Reconstruction with Rib Graft, Part 4

The events of the NG experiment weighed heavily on me the next day. When I spoke with the fellow, he agreed that starting slow “listening to the Momma” might have been a better idea. He told me we could try it again and run it slower or have her stick it out for 2 more days until she could try to pass a swallow the day after the stent was out. I opted to wait. She had already made it nearly a week, 2 more days would not be much longer.

By this time Trachboy had begun to feel better and was playing more actively in his crib. He was taking all fluids through his GTube or by mouth so he no longer had an IV. Sometimes I would place them together in Trachgirl’s crib so they could snuggle together or play with small toys. Fortunately we got through the next few days without incident. Trachgirl’s follow-up x-rays did not show progressive pneumonia from the aspiration and she handled the removal of the stent well.

Her swallow study the next day cleared her for nectar thick liquids and she happily took her first bottle in over a week while in my arms. Things were definitely looking up. The hospital scheduled us to leave the next day and visitors from the Dept. of Social Services & our Community Medical Alliance team spent part of the afternoon with the kids and I. It was during this visit that we learned there was a new baby and tried to wrap our head around what that might mean to us as a family.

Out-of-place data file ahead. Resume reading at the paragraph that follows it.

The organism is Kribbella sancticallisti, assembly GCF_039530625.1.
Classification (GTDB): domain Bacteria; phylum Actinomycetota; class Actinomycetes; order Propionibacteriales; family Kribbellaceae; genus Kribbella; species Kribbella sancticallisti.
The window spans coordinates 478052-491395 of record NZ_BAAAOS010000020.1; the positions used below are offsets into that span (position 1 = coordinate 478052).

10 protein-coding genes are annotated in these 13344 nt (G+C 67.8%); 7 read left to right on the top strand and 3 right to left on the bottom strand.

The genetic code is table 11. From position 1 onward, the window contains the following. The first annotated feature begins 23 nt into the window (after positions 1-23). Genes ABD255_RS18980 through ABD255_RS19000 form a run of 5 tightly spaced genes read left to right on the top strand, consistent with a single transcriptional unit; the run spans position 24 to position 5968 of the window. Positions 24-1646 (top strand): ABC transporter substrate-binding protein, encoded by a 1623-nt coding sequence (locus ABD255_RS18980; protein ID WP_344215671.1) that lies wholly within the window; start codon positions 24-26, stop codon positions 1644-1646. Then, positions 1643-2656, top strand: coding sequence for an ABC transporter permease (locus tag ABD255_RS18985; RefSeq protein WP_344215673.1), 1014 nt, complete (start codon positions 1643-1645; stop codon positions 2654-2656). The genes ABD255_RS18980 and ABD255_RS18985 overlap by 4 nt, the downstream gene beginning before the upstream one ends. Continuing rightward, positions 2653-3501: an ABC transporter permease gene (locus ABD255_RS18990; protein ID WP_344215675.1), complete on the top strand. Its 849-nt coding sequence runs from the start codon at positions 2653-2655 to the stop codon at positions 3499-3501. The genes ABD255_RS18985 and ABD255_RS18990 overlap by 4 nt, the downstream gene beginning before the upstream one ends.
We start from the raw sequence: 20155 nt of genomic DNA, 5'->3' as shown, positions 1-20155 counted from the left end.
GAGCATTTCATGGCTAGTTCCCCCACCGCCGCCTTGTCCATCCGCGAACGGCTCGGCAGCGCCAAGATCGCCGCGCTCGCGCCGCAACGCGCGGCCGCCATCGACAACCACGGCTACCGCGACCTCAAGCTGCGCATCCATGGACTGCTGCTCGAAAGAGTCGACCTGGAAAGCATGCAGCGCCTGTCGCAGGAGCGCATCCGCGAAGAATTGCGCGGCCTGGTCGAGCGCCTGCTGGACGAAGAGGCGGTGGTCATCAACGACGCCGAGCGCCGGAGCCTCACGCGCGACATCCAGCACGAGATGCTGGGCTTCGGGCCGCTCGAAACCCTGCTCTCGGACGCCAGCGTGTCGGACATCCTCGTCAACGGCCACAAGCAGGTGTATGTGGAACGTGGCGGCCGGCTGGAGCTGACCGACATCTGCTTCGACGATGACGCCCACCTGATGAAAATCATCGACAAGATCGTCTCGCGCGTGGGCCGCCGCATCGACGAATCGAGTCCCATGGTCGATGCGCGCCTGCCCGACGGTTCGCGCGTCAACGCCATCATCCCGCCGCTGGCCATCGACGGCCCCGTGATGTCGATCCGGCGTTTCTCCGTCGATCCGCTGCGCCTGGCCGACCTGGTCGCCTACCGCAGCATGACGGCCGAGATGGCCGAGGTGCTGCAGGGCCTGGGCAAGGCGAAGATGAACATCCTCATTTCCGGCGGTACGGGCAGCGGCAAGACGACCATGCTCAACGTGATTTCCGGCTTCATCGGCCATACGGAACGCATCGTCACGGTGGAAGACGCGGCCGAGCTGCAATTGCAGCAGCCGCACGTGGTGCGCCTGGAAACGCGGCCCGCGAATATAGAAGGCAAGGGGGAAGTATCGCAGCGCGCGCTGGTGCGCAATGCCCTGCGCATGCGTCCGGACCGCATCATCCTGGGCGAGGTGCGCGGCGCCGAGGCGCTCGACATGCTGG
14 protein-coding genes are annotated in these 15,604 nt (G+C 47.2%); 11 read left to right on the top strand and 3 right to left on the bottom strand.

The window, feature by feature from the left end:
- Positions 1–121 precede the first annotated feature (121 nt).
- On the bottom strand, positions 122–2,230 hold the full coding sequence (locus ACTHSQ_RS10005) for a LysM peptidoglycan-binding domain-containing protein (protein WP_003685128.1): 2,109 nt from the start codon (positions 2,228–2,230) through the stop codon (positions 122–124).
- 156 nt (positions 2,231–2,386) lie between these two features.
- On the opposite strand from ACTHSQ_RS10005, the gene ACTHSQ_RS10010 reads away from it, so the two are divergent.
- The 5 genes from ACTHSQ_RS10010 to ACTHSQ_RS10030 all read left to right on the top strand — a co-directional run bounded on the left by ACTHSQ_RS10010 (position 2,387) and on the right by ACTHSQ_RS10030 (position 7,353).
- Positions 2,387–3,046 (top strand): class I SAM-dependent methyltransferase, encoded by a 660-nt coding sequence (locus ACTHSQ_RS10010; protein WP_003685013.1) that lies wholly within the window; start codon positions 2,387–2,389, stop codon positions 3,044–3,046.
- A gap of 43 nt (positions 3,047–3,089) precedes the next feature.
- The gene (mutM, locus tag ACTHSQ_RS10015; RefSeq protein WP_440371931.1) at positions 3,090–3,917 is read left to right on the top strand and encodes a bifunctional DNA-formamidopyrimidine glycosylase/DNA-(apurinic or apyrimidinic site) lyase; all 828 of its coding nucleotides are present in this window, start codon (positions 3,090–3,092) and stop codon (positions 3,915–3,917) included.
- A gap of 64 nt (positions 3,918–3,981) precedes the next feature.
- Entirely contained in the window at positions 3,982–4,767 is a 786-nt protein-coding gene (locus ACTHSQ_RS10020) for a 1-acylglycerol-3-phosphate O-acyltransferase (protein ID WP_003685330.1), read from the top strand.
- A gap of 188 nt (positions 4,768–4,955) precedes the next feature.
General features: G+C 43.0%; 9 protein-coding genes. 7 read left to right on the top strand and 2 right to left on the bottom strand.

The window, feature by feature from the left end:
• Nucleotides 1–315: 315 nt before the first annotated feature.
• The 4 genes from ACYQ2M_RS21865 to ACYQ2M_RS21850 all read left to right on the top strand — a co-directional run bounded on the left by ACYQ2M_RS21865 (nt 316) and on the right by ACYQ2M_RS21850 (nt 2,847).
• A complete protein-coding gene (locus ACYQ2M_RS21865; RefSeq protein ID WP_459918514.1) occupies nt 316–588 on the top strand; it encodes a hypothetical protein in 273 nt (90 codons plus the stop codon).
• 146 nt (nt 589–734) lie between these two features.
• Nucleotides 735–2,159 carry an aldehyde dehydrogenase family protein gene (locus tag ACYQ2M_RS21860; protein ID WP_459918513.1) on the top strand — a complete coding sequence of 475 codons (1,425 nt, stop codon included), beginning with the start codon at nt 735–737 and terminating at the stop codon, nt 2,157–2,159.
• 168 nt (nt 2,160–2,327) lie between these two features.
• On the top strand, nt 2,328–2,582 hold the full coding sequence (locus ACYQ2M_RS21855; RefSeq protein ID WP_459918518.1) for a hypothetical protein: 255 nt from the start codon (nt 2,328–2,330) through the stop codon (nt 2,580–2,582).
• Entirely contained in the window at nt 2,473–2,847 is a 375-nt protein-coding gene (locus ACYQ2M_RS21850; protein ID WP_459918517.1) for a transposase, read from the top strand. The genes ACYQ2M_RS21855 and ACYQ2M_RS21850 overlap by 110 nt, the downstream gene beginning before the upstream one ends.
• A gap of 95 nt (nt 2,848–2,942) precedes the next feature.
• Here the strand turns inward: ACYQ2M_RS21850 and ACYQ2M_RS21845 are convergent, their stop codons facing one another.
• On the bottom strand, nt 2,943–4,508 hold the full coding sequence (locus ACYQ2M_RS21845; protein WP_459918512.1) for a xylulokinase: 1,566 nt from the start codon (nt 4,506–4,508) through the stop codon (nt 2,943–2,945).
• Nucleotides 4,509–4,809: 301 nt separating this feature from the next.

When we headed home, Trachboy went in the car with a nurse and Nana while Trachgirl & I rode medical transport to ensure a safe trip. The joy and ear-to-ear smiles on our arrival back to the home playroom were priceless.

Within a couple days I returned to the hospital for Trachboy’s next follow-up bronk. The docs were thrilled that the repair had held. He did not require any dilation of the area in any follow-up bronk post-op.

Trachgirl was another story altogether. The ENT fellow had explained to me that the usual course post-op was that things look amazing on bronk #1, then bronk#2 is usually when they scratch their head and wonder why they put in all the effort. This was the case for Trachgirl whose airway had swollen back to the narrow pinhole she had had pre-op. With balloon dilation, they were able to open up her airway to a better size and she returned weekly for another month to continue the process of opening the subglottis. The appointments were then spread out to every two weeks and dilation continued until about 2.5 months later when they determined they had gotten the result they were going to get with her.

Several months later, my house became a home of sounds and giggles, words and some phrases. By just before their second birthday, both twins had found their voice and begun to use phrases with their signs to communicate. Since that time, communication has been mostly by voice- quieter than most young children their age, but quite a miraculous blessing considering their start.